Squash, mushroom and chickpea stew

After a lovely walk along the London Loop through Bushy Park yesterday, supper needed to be straightforward, and ideally use up the butternut squash and mushrooms that were lurking in the fridge.

Squash, mushroom and chickpea stew

I found lots of recipes for squash and mushroom pasta of various sorts, but then I came across Hugh Fearnley-Whittingstall’s vegetarian version of harira, North African squash and chickpea stew, in his Veg Everyday, and used that as a base for this stew, adding chilli and mushrooms to the original. Serves 3.

1 tbsp olive or sunflower oil
1 large onion, diced
1 clove garlic, crushed
1 celery stalk, finely sliced
½ tsp ground turmeric
¼ tsp ground cinnamon
¼ tsp ground ginger
½ green chilli (more if you like it hot)
50g red lentils
200g cooked chickpeas (½ can)
1 tin tomatoes
3 tbsp chopped parsley
A small bunch coriander, roughly chopped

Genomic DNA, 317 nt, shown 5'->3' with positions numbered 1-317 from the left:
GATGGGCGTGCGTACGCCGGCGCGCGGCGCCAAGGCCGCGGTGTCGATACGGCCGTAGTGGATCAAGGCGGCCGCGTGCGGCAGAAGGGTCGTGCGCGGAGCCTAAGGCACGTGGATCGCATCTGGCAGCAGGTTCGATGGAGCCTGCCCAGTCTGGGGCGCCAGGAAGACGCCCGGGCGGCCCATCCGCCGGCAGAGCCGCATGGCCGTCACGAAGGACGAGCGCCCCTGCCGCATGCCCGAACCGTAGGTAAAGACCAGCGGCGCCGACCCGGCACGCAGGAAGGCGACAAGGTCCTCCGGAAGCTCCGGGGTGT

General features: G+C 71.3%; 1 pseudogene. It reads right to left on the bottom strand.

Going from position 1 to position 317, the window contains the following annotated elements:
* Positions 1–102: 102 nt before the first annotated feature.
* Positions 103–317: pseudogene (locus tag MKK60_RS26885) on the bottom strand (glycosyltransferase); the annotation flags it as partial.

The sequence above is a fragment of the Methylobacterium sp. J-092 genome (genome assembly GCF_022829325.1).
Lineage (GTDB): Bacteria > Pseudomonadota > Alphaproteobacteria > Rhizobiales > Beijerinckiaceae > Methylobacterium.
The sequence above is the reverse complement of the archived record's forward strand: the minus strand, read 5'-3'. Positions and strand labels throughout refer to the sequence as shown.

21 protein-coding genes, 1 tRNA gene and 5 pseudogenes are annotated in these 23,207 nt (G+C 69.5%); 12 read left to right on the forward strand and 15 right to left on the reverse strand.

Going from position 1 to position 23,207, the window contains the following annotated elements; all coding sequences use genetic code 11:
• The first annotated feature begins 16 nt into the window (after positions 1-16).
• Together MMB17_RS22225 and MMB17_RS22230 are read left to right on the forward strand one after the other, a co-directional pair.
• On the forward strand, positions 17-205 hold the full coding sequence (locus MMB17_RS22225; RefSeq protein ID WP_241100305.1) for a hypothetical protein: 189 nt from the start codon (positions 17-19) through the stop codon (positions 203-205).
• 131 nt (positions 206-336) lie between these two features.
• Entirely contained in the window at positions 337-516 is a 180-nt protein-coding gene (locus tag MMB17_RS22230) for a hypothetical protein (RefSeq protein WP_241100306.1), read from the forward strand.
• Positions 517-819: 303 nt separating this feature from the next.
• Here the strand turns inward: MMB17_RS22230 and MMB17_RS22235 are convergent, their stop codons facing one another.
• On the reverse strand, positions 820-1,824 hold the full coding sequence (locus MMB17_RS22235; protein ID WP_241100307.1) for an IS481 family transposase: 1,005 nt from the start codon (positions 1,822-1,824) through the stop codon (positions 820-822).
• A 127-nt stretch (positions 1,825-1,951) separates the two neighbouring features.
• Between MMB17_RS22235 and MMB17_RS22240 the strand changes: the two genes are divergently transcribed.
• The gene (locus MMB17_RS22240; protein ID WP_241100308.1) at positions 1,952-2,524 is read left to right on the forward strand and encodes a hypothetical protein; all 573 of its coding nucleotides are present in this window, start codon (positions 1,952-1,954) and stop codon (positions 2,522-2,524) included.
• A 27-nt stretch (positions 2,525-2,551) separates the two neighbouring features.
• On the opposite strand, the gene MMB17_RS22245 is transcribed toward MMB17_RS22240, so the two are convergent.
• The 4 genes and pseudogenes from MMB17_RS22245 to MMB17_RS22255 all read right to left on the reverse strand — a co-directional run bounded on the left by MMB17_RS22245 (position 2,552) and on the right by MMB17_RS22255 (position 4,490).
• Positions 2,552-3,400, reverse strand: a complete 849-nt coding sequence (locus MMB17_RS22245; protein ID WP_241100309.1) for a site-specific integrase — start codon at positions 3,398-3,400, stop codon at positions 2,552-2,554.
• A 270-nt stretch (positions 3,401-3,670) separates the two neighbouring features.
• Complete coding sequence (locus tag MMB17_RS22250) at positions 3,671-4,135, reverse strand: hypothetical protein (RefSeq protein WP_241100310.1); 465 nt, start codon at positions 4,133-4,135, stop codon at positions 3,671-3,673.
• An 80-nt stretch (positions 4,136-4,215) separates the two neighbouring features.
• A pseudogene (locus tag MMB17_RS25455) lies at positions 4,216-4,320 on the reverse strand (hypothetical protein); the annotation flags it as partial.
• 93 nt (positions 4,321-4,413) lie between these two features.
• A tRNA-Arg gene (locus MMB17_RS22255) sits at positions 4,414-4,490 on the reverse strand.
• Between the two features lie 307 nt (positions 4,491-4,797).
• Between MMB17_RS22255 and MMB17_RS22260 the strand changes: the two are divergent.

150g Butternut squash
500 ml vegetable stock
1 bay leaf
150g chestnut mushrooms

Heat the oil in a saucepan over medium heat. Add the onions and sauté them until softening and starting to turn golden. Turn the heat down and add the celery, spices and season well with black pepper, stirring to mix.

Halve the chilli, remove the seeds and add to the pan. Add the tomatoes and their juice, crushing them (or you could use passata), then the lentils, parsley and half the coriander. Bring to a simmer and cook for 10 minutes.

Peel and deseed the squash and cut into large cubes. Trim the stalks of the mushrooms and cut them into 4 or 6 chunks each, depending on size. Add the squash to the pan with the stock and bay leaf, and simmer for 20 minutes.

Add the chick peas and mushrooms and simmer for another 10-15 minutes, until all is tender. Serve with rice (or, as in Hugh F-W’s recipe, you could add small pasta, such as orzo, to the stew with the mushrooms) and the rest of the coriander.

The resulting stew is warm with spices and the chickpeas and lentils make it a homely, substantial dish, even without the pasta. Hugh Fearnley-Whittingstall suggests serving this with dates – I think they work better afterwards, with sliced oranges, a refreshing contrast to end the meal.

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